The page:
An undermined ulceration with steely-grey or violaceous borders is characteristic of the classical ulcerative pyoderma gangrenosum. One should maintain a high level of suspicious for pyoderma gangrenosum when patients present with underlying systemic disease such as IBD, rheumatoid arthritis or a hematologic disorder. Worsening condition despite debridement and antibiotics are further signs of the disease; however, in all cases pyoderma gangrenosum remains a diagnosis of exclusion.
There are no specific diagnostic serologic or histologic features of pyoderma gangrenosum. Biopsy will show ulceration with neutrophilic abscesses, a feature that can also be seen with a multitude of infectious causes. Therefore, it is important to rule out infection with cultures and special stains for infectious organisms. Infections that may mimic pyoderma gangrenosum include deep fungi, mycobacteria, gummatous syphilis, and others.
Other conditions that mimic pyoderma gangrenosum include large vessel cutaneous vasculitis, certain spider bites, venous insufficiency ulcers, or a factitial disease in which the patient injects caustic substances into the skin. In each case, complete history, physical, and special studies or biopsies should be performed as indicated.
See the Derm Dx on ecthyma for an explanation of ecthyma and ecthyma gangrenosum.
Once a diagnosis of pyoderma gangrenosum is established, both the patient and the managing physicians should be educated about the concept of “pathergy” – that is the both the development and worsening of pyodema gangrenosum with trauma. This means that incision, drainage and debridement should be avoided, and other forms of iatrogenic trauma, such as needle sticks, should be minimized.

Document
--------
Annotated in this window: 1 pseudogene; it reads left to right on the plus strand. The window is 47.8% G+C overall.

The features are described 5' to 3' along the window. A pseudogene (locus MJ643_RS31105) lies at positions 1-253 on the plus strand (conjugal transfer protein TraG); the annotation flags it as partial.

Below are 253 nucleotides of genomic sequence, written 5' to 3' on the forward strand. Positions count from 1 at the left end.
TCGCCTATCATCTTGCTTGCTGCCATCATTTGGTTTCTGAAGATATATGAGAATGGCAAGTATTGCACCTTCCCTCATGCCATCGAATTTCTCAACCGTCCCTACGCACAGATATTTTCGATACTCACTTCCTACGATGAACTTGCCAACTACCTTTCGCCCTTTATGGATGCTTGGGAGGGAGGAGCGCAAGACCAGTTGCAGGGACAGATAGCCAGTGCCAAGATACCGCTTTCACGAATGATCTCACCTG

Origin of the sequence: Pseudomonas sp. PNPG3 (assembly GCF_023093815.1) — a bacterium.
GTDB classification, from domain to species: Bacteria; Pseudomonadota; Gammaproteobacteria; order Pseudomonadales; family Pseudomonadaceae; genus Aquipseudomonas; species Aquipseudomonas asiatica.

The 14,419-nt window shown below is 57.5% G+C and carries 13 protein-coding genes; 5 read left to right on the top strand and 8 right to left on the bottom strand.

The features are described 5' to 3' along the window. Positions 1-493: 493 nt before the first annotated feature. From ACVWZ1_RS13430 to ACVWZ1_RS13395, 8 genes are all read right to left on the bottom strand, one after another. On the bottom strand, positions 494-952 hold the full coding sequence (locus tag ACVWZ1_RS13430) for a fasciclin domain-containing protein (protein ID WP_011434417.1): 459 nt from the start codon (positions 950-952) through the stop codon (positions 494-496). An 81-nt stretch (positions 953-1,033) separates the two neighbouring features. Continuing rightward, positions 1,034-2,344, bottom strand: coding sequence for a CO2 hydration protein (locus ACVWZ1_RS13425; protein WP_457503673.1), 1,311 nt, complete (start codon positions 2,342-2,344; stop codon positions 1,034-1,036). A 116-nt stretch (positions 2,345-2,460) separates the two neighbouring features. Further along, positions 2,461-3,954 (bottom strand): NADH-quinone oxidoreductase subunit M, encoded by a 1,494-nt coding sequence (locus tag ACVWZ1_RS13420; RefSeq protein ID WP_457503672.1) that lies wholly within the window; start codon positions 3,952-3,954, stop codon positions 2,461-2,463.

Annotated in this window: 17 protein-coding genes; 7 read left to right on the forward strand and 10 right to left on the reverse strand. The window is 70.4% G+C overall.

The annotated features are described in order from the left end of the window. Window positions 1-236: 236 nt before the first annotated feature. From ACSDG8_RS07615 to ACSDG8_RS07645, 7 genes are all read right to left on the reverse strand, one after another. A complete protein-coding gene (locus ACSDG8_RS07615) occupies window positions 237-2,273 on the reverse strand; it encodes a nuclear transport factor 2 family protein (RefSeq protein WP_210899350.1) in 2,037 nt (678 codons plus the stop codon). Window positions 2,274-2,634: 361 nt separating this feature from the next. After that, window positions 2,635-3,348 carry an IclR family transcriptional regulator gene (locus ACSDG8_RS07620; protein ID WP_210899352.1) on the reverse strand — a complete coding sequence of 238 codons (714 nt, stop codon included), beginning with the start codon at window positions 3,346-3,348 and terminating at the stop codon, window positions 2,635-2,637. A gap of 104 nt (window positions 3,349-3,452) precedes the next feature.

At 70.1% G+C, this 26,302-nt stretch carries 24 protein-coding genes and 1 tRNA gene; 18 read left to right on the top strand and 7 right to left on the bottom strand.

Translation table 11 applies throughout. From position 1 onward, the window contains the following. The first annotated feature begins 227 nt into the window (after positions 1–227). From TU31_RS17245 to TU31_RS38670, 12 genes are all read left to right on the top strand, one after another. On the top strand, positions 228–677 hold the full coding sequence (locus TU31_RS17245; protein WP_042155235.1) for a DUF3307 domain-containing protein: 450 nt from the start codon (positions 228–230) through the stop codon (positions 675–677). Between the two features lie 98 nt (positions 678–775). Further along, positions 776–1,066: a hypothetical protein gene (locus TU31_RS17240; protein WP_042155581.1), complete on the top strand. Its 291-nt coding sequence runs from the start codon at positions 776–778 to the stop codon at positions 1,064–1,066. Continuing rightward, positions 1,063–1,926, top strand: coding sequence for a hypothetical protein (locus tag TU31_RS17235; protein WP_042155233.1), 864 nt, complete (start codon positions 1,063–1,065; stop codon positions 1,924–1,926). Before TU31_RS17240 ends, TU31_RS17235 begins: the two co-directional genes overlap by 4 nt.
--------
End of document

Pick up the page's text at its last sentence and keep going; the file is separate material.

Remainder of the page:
Severity of presentation determines treatment. Mild cases of vegetative pyoderma gangrenosum may respond to conservative topical measures, whereas rapidly progressive and ulcerative cases should be managed with early implementation of aggressive systemic therapy to limit morbidity associated with the disease.
The gold standard for systemic therapy is systemic steroids. The initial dose of prednisone is approximately 1 mg/kg of ideal body weight. When control is achieved, the steroid may be tapered. If steroid tapering is not possible, addition of a steroid-sparing agent should be considered.
Cyclosporine and infliximab results in faster healing than other immunosuppressive agents. Cyclosporine is initiated at 5mg/kg daily in three divided doses. Infliximab is an intravenous infusion that targets TNF-alpha. Infliximab may be the treatment of choice in aggressive cases associated with IBD, as the therapy will benefit both cutaneous and gastrointestinal symptoms. Azathioprine, cyclophosphamide and chlorambucil are other medications that have been used effectively as steroid-sparing agents.
Once the disease is controlled, skin grafting may be performed if indicated. If the patient is on sufficient immunosupression, pathergy is unlikely to occur at the donor site.
In this case once the pyoderma gangrenosum diagnosis was established, all surgical manipulations were stopped immediately. Prednisone was initiated at 60mg daily.
Within several days the patient reported less pain, and the ulceration began to slowly improve within three weeks. At eight weeks, steroids were tapered, and by three months the lesion had completely healed, albeit with significant scarring. Unfortunately, the patient died 18 months later due complications from her underlying leukemia.
Adam Rees, MD, is a graduate of the University of California Los Angeles School of Medicine and a resident in the Department of Dermatology at Baylor College of Medicine in Houston.
1. Bolognia J, Jorizzo JL, Rapini RP.”Chapter 27: Neutrophilic Dermatoses.” Dermatology. St. Louis, Mo.: Mosby/Elsevier, 2008.
2. James WD, Berger TG, Elston DM et al.”Chapter 7: Erythema and Urticaria.” Andrews’ Diseases of the Skin: Clinical Dermatology. Philadelphia: Saunders Elsevier, 2006.